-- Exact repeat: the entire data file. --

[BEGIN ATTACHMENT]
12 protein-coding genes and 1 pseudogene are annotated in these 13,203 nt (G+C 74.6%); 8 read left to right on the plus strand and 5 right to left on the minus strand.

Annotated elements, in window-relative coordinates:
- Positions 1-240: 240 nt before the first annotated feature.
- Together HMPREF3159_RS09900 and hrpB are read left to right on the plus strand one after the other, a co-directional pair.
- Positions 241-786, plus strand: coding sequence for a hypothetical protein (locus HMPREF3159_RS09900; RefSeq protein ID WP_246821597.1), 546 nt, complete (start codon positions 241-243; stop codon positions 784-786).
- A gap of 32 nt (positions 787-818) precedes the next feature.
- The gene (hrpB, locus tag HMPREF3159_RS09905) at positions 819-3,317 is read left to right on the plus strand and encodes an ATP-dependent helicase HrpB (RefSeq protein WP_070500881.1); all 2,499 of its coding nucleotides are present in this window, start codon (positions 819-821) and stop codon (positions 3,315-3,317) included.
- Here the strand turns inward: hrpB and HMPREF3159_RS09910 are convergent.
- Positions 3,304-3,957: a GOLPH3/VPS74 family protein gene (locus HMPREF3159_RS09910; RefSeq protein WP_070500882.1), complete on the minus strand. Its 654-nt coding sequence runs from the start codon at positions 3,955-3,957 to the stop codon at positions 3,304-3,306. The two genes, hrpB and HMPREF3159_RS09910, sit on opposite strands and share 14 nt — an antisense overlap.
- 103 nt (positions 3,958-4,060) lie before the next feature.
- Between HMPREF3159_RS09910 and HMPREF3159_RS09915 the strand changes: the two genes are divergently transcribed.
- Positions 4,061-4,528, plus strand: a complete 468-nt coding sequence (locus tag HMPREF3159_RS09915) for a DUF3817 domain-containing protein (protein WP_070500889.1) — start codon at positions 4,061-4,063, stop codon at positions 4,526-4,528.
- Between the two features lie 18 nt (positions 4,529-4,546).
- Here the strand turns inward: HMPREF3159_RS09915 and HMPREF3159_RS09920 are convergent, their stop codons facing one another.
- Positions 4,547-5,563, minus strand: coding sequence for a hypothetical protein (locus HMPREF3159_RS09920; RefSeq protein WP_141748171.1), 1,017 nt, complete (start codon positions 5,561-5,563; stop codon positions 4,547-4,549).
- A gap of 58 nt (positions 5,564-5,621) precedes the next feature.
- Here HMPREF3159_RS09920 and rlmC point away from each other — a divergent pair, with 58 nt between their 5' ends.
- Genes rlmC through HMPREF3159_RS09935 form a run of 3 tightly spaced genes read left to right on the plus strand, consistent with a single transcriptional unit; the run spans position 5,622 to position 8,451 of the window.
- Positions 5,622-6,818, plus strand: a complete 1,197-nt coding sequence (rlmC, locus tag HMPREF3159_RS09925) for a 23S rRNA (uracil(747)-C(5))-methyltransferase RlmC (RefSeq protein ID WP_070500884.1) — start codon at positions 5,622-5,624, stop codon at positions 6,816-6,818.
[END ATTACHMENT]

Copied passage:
12 protein-coding genes and 1 pseudogene are annotated in these 13,203 nt (G+C 74.6%); 8 read left to right on the plus strand and 5 right to left on the minus strand.

Annotated elements, in window-relative coordinates:
- Positions 1-240: 240 nt before the first annotated feature.
- Together HMPREF3159_RS09900 and hrpB are read left to right on the plus strand one after the other, a co-directional pair.
- Positions 241-786, plus strand: coding sequence for a hypothetical protein (locus HMPREF3159_RS09900; RefSeq protein ID WP_246821597.1), 546 nt, complete (start codon positions 241-243; stop codon positions 784-786).
- A gap of 32 nt (positions 787-818) precedes the next feature.
- The gene (hrpB, locus tag HMPREF3159_RS09905) at positions 819-3,317 is read left to right on the plus strand and encodes an ATP-dependent helicase HrpB (RefSeq protein WP_070500881.1); all 2,499 of its coding nucleotides are present in this window, start codon (positions 819-821) and stop codon (positions 3,315-3,317) included.
- Here the strand turns inward: hrpB and HMPREF3159_RS09910 are convergent.
- Positions 3,304-3,957: a GOLPH3/VPS74 family protein gene (locus HMPREF3159_RS09910; RefSeq protein WP_070500882.1), complete on the minus strand. Its 654-nt coding sequence runs from the start codon at positions 3,955-3,957 to the stop codon at positions 3,304-3,306. The two genes, hrpB and HMPREF3159_RS09910, sit on opposite strands and share 14 nt — an antisense overlap.
- 103 nt (positions 3,958-4,060) lie before the next feature.
- Between HMPREF3159_RS09910 and HMPREF3159_RS09915 the strand changes: the two genes are divergently transcribed.
- Positions 4,061-4,528, plus strand: a complete 468-nt coding sequence (locus tag HMPREF3159_RS09915) for a DUF3817 domain-containing protein (protein WP_070500889.1) — start codon at positions 4,061-4,063, stop codon at positions 4,526-4,528.
- Between the two features lie 18 nt (positions 4,529-4,546).
- Here the strand turns inward: HMPREF3159_RS09915 and HMPREF3159_RS09920 are convergent, their stop codons facing one another.
- Positions 4,547-5,563, minus strand: coding sequence for a hypothetical protein (locus HMPREF3159_RS09920; RefSeq protein WP_141748171.1), 1,017 nt, complete (start codon positions 5,561-5,563; stop codon positions 4,547-4,549).
- A gap of 58 nt (positions 5,564-5,621) precedes the next feature.
- Here HMPREF3159_RS09920 and rlmC point away from each other — a divergent pair, with 58 nt between their 5' ends.
- Genes rlmC through HMPREF3159_RS09935 form a run of 3 tightly spaced genes read left to right on the plus strand, consistent with a single transcriptional unit; the run spans position 5,622 to position 8,451 of the window.
- Positions 5,622-6,818, plus strand: a complete 1,197-nt coding sequence (rlmC, locus tag HMPREF3159_RS09925) for a 23S rRNA (uracil(747)-C(5))-methyltransferase RlmC (RefSeq protein ID WP_070500884.1) — start codon at positions 5,622-5,624, stop codon at positions 6,816-6,818.